Manganese, a metal having the symbol Mn and the combining weight 55, long known in the mineral pyrolusite, used to neutralize the green color of glass. The ores containing it were variously styled female magnets, magnesia nigra in contradistinction to magnesia alba, alabandine from the city of Alabanda, manga-v desum by the glass makers, and subsequently by different chemists manganesium, mangani-um, and finally manganese. In 1774 Scheele and Bergman described the black oxide as a peculiar earth, and Gahn afterward succeeded in isolating the metal from it by mixing the pulverized mineral with charcoal and oil, forming the mass into pellets, which were introduced into a brasqued crucible and exposed for an hour to the highest heat of a forge. The metal obtained in this way is very brittle, and, like cast iron, contains silicon and carbon, and has a variable specific gravity. Brunner adopted a method analogous to the one employed in the preparation of aluminum; the chloride of manganese was fused with an equal weight of fluor spar and'one fifth its weight of metallic sodium.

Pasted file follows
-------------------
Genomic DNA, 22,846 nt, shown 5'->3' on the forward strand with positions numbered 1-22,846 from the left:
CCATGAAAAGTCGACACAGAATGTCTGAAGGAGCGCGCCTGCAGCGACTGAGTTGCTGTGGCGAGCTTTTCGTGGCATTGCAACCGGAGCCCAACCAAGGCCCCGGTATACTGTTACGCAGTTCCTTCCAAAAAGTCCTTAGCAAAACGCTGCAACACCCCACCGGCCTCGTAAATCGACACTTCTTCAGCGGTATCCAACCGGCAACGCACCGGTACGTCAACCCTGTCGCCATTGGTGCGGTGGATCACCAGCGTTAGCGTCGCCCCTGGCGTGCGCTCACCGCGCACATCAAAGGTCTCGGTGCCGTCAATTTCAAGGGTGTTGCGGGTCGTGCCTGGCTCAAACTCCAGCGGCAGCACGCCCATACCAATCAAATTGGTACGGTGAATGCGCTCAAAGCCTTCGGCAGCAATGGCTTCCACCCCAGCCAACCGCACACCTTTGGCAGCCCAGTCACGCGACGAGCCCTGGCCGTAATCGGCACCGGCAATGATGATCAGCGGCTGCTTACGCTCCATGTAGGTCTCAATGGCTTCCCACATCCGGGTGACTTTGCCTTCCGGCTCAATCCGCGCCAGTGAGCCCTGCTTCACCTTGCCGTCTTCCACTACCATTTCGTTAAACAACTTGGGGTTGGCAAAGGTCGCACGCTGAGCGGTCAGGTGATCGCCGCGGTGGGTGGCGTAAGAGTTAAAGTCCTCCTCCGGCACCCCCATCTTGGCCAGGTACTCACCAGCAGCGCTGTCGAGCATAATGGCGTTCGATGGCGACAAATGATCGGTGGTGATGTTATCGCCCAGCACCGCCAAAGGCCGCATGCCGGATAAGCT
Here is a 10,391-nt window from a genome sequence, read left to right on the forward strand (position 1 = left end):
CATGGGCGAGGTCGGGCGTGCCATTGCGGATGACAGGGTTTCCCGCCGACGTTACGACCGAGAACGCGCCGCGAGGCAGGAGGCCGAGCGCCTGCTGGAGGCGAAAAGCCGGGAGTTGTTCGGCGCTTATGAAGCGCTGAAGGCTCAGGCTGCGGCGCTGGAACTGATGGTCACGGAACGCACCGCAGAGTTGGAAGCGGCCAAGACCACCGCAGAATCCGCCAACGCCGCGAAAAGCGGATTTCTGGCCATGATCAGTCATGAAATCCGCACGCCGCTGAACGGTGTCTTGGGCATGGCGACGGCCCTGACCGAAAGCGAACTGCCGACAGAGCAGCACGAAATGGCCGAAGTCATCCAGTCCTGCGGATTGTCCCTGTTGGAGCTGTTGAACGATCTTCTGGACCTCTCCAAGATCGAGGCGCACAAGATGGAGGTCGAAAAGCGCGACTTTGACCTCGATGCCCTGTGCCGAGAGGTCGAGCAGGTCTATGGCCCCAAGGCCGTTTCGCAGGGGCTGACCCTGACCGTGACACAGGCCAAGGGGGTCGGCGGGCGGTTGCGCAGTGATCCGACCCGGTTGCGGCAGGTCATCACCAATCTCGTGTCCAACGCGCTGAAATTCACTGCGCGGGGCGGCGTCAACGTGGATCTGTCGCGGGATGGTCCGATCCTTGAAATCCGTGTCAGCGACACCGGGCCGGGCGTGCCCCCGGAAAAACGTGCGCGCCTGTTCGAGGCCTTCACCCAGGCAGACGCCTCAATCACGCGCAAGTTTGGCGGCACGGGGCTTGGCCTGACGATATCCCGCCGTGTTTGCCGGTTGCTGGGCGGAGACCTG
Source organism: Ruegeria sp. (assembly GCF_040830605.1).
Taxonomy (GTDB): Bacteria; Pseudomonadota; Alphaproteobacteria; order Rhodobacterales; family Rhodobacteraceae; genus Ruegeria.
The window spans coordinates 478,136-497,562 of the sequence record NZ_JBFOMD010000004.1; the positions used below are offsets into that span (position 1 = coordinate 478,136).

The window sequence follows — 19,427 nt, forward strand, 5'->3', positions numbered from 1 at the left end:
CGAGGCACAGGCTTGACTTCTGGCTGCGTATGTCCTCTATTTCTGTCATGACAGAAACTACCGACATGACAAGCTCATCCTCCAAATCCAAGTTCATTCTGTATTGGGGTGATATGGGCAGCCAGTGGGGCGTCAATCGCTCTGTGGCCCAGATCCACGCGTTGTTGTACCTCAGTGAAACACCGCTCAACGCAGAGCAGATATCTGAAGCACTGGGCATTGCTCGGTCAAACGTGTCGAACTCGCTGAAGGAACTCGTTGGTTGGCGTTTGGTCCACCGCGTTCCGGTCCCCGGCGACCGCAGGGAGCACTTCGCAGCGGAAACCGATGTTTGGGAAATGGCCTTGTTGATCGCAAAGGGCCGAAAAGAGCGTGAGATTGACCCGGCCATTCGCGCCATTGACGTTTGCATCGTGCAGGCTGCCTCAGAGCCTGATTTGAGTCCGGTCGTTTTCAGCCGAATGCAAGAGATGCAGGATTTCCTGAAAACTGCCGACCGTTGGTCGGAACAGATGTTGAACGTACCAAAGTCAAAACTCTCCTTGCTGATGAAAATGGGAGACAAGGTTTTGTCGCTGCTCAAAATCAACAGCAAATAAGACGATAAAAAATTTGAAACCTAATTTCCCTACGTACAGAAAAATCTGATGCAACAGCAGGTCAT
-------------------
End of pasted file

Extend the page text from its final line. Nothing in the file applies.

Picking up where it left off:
The metal thus prepared is very hard and brittle, will take a tine polish, cannot be scratched by a file, cuts glass easily, does not change in moist air, is not attracted by a magnet and is not itself magnetic, and has the specific gravity of 7.16. Deville reduced manganese oxide by mixing it with one tenth its weight of sugar charcoal and exposing it for three hours to a white heat in a lime crucible enclosed in a brasqued crucible. The product was a crystalline mass, the powder of which decomposed water rapidly; color like bismuth; specific gravity 8.015. Loughlin has subjected the above methods and numerous others to a careful repetition in his laboratory, and comes to the conclusion that the task of producing perfectly pure manganese is one of great difficulty. The discrepancy between the specific gravities, ranging from 6.85 to 8.015 as given by different experimenters, leads to the conclusion either that manganese has several allotropic modifications, or that the pure metal has not yet been made. - Some of the alloys of manganese are of great value. "With copper it yields a product which possesses the color and properties of German silver, while costing much less.